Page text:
Textile Industry

Overview of US Textile Industry

Since 1997, the U.S. textile industry has been forced to close more than 250 textile plants in the United States, including more than 50 textile plants during the last year and a half. Over 200,000 U.S. textile workers have lost their jobs, including more than 30,000 since January 2002. Five of this country’s largest most modern textile mills - Pillowtex, Burlington Industries, CMI Industries, Galey & Lord, and Malden Mills - have filed for bankruptcy.

The losses in the textile industry reflect strains and pressures felt by the entire U.S. manufacturing sector. Over the past two years, over two million manufacturing jobs in the United States have been lost, many of them because U.S. companies cannot compete against as much as a 40 percent price advantage that countries such as China, Taiwan, Korea and Japan have gained as a result of currency manipulation.

Despite these losses, the U.S. textile sector remains one of the largest manufacturing employers in the United States and the entire textile complex, including apparel, machinery, chemicals, cotton and man-made fiber sectors, employs nearly one million U.S. workers.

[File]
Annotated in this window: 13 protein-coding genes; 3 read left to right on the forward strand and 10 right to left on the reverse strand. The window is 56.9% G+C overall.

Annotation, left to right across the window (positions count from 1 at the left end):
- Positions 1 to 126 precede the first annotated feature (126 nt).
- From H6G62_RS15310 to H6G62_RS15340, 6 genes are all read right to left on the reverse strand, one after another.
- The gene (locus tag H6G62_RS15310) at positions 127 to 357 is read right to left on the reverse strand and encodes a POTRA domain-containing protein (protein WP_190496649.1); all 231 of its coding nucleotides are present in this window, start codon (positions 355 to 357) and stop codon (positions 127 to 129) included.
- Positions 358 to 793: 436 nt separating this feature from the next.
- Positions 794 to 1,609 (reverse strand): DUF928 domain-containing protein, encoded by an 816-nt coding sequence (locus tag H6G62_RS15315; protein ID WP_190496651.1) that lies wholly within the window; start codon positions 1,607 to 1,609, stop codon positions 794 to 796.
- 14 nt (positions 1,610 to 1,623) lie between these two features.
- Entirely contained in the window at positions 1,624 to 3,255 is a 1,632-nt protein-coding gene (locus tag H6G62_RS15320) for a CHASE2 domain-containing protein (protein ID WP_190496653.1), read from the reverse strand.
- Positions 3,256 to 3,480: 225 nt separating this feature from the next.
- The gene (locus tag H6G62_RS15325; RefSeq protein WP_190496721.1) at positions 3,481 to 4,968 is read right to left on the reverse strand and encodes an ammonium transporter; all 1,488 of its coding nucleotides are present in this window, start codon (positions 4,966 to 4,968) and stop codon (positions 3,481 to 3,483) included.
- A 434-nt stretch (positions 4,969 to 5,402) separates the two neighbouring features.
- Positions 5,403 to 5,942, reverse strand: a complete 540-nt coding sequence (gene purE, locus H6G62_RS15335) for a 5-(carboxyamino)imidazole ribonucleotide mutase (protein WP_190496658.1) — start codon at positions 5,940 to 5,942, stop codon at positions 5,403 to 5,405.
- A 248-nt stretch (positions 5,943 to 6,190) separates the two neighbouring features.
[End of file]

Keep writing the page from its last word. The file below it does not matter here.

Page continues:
The crisis in the U.S. textile industry entered its third year in 2003 as imports from China and Vietnam in non-quota controlled categories jumped by hundreds of percents while U.S. textile employment and shipments continued to slump. In March 2003, U.S. textile jobs losses jumped back up to 2001 levels as the industry shed 6,000 jobs and 4th quarter 2002 financial results revealed that the industry had again dipped into the red, losing almost $200 million.

The overall textile crisis was precipitated by an average 40 percent decline in Asian currencies against the U.S. dollar over the past five years, with prices for Asian yarn and fabric dropping by as much as 38 percent. These drops have occurred because of competitive devaluations by Asian exporters which have used currency manipulation to maintain an export advantage over the U.S. domestic industry. In addition, heavy subsidization of textile sectors in China, Korea, Taiwan, India and Vietnam, among others, have contributed to U.S. industry losses. In China and Vietnam over half the textile industry is state owned and funded.

In response to the crisis in textiles, the Bush Administration has made a number of commitments and promises to the domestic textile industry. These include a statement by President Bush that "I intend to ensure that the interests of our textile industry and workers are at the heart of our trade agreements" and that "minimizing the impact of future trade deals on the domestic textile industry was at the top of the administration's agenda."

An unprecedented surge in Chinese and Vietnamese imports during 2002 and into 2003 led to appeals to the government to use the China textile safeguard as well as to impose tight quota limits on imports from Vietnam. The failure of the government to act effectively in either case has cost the loss of thousands of additional U.S. textile jobs.

(Source: ATMI)

Statistics of US Textile Industry